Talk about cheesy! Talk about hypocrisy! Talk about weasels! Talk about betrayal of the public! Talk about disdain for democracy!

The people of Arizona voted overwhelmingly against vouchers, but the Koch-controlled GOP majority in the legislature is promoting a dramatic expansion of vouchers. Voters be damned!

To buy the support of public school parents, the legislators added a big increase in public school funding, but the new funding is available only if the vouchers are enacted.

Arizona has 1.1 million students, but only 11,775 have used vouchers to leave public schools. Now the Republicans want to fund vouchers for every student in the state. Does it matter that multiple academic studies have found that vouchers do not improve education? Of course not.

Do you think these guys know how repellent they are?

Four years after voters rejected a similar move, Republican lawmakers are pushing ahead with a plan to let any of the 1.1 million students in public schools get vouchers to attend private and parochial schools.

And they are holding a plan to boost aid to public schools hostage until they get what they want.

HB 2853, approved Wednesday by the House Ways and Means Committee on a 6-4 party-line vote, would remove all restrictions on who can get what are called Empowerment Scholarship Accounts. Backers say this ensures that parents get to decide what is the best option for their youngsters.

That assertion was disputed by Beth Lewis, executive director of Save Our Schools.

She said that unlike public schools, private schools can pick and choose who they want to accept. Lewis said those schools, many of which are for-profit corporations, accept those who will cost them the least, meaning the highest achievers and students who do not have special needs.

Republicans said they are not ignoring the needs of public schools, voting Wednesday for HB 2854, which would increase state aid to schools by $400 million, above another $250 million additional already planned.

But there’s less there than meets the eye.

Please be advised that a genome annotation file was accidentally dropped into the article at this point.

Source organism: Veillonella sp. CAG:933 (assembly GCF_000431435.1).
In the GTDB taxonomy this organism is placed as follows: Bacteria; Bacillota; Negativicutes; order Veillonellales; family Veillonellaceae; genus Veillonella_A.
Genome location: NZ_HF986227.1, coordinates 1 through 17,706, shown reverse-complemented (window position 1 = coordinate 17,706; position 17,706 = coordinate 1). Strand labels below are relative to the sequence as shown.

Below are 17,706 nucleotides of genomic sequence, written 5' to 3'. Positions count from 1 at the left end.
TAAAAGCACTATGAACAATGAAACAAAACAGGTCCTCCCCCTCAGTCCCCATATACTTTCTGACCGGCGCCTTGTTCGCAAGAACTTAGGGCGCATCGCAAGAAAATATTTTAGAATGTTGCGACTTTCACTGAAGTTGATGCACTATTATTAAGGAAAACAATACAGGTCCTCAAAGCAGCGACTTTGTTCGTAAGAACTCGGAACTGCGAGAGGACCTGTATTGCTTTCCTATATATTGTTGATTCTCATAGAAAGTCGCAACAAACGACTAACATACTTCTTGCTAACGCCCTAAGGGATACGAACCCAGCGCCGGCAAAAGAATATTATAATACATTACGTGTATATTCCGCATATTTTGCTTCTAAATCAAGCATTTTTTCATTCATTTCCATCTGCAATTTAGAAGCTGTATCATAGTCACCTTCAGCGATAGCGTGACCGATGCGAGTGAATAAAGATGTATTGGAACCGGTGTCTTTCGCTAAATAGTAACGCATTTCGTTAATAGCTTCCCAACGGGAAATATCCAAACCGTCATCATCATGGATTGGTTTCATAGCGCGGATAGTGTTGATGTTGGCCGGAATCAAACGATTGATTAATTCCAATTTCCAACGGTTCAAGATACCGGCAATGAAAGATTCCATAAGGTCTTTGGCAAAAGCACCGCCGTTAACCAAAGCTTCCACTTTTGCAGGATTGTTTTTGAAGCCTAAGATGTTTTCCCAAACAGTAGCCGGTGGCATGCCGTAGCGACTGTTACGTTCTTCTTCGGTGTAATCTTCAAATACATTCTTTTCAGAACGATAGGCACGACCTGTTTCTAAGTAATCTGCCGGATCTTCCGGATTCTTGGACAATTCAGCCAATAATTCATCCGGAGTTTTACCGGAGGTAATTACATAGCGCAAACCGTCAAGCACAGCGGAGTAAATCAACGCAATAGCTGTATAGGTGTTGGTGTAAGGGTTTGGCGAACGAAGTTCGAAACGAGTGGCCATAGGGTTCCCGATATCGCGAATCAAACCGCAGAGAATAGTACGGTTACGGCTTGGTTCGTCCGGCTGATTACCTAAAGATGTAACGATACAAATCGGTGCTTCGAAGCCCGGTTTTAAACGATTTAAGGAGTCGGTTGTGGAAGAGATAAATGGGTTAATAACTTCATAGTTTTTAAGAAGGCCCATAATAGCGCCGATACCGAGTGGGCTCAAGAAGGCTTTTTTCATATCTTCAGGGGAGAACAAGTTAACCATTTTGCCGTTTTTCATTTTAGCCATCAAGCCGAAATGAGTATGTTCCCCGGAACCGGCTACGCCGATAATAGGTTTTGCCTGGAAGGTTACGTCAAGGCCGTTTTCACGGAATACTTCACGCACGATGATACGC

First, only half of that additional cash is permanent. And it is weighted so the districts with the most students in financial need would get more.

Beyond that, schools would have to wait until the 2023-24 school year for the one-time $200 million infusion.

And there’s something else.

House Majority Leader Ben Toma, R-Peoria, who crafted both measures, included a “poison pill” of sorts: It says that if the vouchers do not become law, the public schools don’t get any of that $400 million.

That is designed to deter the education community from doing to HB 2853 what they did to a similar voucher expansion measure approved by GOP lawmakers in 2017.

They collected sufficient signatures to put the expansion on the 2018 ballot. And voters overruled the legislation by a margin of close to 2 to 1…

And Lewis told Capitol Media Services that supporters of public education won’t be deterred, vowing to go to the ballot once again if the Republican-controlled legislature approves universal vouchers. She said while that would mean the loss of $400 million — or, really, $200 million of ongoing funds — that is nowhere near the amount that public schools need in Arizona.

She pointed out that voters in 2020 approved Proposition 208 to infuse another nearly $1 billion into public education. That was sidelined after the Arizona Supreme Court ruled the tax could not be levied because it bumped up against a constitutional limit on education spending.

Lewis, the education community and their Democratic allies are not alone in saying schools need more than HB 2854 is offering.

Sen. Paul Boyer, R-Glendale, said he is holding out for an amount close to that $1 billion figure. And with only 16 Republicans in the 30-member Senate, the plan cannot get final approval without his vote.

Wednesday’s votes come as school districts won a significant legal victory, with a judge saying they are entitled to pursue claims that the legislature shorted them billions of dollars.